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Old 10-21-2011, 11:44 AM   #151
Wheedle
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Originally Posted by Houseoffubar View Post
Really depends on the bike though. I helped build a bike with a belly tank, and high exhaust, and airbox. It works wonderfully (wins every race)

I'd like to see the bike, I'm always interested in seeing creative engineering solutions that work. Honda went a little too far I think, they had lots of issues with weight transfer working the wrong way and fuel sloshing around creating some weird issues.
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Old 10-21-2011, 01:47 PM   #152
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Surely you jest!!






The guy on the Duc is still trying to ride the bike. If he could just get his foot down to upshift....
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Old 10-21-2011, 02:00 PM   #153
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"Champions never quit!"

Funny, I had that red & white team in mind when I said that.
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Old 10-21-2011, 02:51 PM   #154
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Originally Posted by troidus View Post
The guy on the Duc is still trying to ride the bike. If he could just get his foot down to upshift....
That guy on the Duc!!!!! No 46, thats Valentino Rossi aka The Doctor. Multiple multi class world champion...... Good as he is just cant get that Duc working for him, maybe his engineer needs to read this thread? lol
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Old 10-21-2011, 03:04 PM   #155
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>>My thoughts about relocating the front spring/damper lower were more about centering the mass than just
>>lowering the CG. From a rider's stand point,(where I have most of my experience), if you can lower and
>>center the mass it will make the rider's job easyer to go faster with more confidence. I race dirt bikes over long
>>distances and conserving my energy is a high priority.

For a roadrace bike a low C of G leads to slow turn-in performance. Mass centralization is nearly always good but sometimes you need to put something where it wants to be instead of where I want it to be. The front shock location provides a linkageless solution with the forces acting as directly as possible on the relevant parts to maximize feel and minimize play/hysteresis.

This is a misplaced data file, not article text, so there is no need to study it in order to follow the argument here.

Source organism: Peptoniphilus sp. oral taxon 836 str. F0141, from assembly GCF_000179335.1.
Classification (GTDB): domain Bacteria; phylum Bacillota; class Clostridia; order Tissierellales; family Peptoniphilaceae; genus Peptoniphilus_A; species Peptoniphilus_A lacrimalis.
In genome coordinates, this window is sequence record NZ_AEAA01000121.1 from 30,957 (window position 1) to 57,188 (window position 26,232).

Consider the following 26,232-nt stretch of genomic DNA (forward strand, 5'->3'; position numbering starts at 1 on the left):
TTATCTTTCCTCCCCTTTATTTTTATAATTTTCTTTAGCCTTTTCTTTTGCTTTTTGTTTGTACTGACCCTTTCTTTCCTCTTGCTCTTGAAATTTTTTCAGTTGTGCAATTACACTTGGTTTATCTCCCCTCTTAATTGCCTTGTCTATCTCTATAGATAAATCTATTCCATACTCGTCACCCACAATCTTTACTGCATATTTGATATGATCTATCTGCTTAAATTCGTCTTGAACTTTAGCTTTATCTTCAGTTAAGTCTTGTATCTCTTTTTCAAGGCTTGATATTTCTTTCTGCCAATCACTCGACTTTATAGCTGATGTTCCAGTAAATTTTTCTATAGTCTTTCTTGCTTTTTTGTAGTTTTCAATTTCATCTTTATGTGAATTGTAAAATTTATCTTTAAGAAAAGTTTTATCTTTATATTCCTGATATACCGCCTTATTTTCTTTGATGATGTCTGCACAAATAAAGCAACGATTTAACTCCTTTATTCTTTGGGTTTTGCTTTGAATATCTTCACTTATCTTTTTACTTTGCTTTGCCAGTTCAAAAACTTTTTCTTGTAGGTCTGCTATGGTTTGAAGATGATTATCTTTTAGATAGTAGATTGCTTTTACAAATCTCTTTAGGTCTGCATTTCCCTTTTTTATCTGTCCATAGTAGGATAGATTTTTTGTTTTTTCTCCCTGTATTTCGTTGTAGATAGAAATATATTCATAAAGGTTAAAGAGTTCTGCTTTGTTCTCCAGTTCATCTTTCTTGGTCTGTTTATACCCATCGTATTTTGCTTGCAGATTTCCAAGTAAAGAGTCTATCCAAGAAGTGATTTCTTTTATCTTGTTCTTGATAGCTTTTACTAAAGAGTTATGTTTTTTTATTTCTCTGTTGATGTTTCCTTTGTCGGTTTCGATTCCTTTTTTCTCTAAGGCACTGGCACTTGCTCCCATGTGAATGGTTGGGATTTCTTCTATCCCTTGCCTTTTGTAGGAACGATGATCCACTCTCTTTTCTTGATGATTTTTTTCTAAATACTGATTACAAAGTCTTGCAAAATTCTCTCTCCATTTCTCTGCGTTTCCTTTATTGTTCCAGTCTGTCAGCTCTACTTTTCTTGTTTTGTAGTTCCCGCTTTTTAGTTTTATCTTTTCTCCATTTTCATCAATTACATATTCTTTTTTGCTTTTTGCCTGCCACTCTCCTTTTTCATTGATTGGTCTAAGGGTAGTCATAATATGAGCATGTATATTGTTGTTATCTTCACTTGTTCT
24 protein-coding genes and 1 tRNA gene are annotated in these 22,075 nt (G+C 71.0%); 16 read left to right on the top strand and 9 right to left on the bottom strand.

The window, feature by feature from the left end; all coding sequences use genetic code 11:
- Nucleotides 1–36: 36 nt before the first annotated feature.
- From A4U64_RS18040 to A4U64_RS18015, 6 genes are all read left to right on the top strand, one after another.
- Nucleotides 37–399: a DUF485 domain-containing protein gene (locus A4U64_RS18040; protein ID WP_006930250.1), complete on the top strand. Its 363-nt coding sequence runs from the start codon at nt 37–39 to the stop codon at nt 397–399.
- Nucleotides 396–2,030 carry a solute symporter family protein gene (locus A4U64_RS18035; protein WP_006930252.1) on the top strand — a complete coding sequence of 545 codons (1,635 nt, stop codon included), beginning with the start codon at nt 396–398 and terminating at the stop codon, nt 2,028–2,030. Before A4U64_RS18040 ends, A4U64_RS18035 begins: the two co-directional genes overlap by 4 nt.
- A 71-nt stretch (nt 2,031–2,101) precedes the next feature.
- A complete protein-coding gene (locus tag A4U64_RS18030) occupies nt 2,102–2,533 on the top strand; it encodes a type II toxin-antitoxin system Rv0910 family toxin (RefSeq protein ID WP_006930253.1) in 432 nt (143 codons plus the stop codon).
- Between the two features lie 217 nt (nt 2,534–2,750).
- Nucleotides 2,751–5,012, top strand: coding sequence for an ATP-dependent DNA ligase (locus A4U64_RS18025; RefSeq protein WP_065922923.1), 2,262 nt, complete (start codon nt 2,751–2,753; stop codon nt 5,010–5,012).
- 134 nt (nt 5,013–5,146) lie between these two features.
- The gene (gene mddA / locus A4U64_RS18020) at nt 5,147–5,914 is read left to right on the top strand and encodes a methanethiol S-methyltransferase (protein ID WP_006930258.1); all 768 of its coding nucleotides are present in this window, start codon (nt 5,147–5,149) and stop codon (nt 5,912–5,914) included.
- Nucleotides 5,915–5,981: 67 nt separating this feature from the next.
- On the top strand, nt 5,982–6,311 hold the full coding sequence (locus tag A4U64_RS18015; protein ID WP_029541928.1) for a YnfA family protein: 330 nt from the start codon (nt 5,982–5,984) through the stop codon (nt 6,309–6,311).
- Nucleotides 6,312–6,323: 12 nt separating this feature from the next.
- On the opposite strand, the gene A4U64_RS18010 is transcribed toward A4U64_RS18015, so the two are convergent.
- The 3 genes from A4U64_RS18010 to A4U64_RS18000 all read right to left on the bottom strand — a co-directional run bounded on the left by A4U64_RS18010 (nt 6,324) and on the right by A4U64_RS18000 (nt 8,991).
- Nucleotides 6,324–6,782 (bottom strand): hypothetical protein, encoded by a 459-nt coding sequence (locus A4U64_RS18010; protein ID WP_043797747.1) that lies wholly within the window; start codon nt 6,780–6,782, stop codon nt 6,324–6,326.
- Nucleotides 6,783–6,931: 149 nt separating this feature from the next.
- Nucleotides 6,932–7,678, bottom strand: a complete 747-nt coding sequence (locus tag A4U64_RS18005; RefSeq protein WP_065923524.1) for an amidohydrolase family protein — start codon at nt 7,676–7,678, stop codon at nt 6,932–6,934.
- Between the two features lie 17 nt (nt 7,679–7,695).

>>You can build the most advanced, kick ass bike ever to roll a wheel on planet earth, if the rider is uncomfortable
>>or unconfident on it, it will finish last every time.

Absolutely.


Chris
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Old 10-22-2011, 03:52 AM   #156
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Quote:
Originally Posted by Wheedle View Post
I'd like to see the bike, I'm always interested in seeing creative engineering solutions that work. Honda went a little too far I think, they had lots of issues with weight transfer working the wrong way and fuel sloshing around creating some weird issues.
Hey Man, here ye be! It's a Honda RS125 with a CRF450 engine in it. The fuel in the chin fairing, and the fuel tank is now the airbox (converted to down draft intake) The bike weighs 165lbs, and makes 71HP at the rear wheel. Lots of fun!!!

Sorry, I don't think I have a picture with the fairing off
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Old 10-22-2011, 06:16 AM   #157
DingDangKid
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Quote:
Originally Posted by Houseoffubar View Post
Hey Man, here ye be! It's a Honda RS125 with a CRF450 engine in it. The fuel in the chin fairing, and the fuel tank is now the airbox (converted to down draft intake) The bike weighs 165lbs, and makes 71HP at the rear wheel. Lots of fun!!!

Sorry, I don't think I have a picture with the fairing off

any more info? There's a debate going on over in the perfect line about hp vs top speed and they would like to see this.
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Old 10-22-2011, 11:50 AM   #158
Brad Felmey
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I appreciate your sharing of engineering concepts. I'm enjoying the read.